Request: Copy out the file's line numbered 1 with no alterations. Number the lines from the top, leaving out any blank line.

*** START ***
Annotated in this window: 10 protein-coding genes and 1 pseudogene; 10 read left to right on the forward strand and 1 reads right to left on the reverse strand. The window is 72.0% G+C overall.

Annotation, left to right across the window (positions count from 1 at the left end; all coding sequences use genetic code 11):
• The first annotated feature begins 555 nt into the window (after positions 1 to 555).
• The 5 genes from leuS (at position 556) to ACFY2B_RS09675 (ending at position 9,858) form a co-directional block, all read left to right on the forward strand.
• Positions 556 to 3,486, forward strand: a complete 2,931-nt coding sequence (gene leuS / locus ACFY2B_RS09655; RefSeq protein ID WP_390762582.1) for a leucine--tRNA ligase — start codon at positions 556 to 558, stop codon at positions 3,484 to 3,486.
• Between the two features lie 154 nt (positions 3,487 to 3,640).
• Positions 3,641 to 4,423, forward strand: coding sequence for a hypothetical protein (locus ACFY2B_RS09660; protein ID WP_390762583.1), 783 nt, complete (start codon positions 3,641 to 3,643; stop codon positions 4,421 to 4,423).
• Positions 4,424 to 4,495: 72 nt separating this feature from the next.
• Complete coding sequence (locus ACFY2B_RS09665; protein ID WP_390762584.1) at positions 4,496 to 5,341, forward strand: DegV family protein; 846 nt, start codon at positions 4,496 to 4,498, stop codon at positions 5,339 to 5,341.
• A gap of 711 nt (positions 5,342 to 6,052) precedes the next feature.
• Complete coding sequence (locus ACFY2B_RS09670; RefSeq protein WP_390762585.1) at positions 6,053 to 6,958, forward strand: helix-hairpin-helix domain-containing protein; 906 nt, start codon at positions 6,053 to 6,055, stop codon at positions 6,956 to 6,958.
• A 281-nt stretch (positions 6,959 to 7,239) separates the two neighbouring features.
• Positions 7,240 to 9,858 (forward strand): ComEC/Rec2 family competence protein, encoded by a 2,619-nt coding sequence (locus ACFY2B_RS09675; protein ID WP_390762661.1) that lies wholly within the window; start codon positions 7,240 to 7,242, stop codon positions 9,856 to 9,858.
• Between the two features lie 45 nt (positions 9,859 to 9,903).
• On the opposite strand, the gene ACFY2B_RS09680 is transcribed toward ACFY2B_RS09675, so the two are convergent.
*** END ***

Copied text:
Annotated in this window: 10 protein-coding genes and 1 pseudogene; 10 read left to right on the forward strand and 1 reads right to left on the reverse strand. The window is 72.0% G+C overall.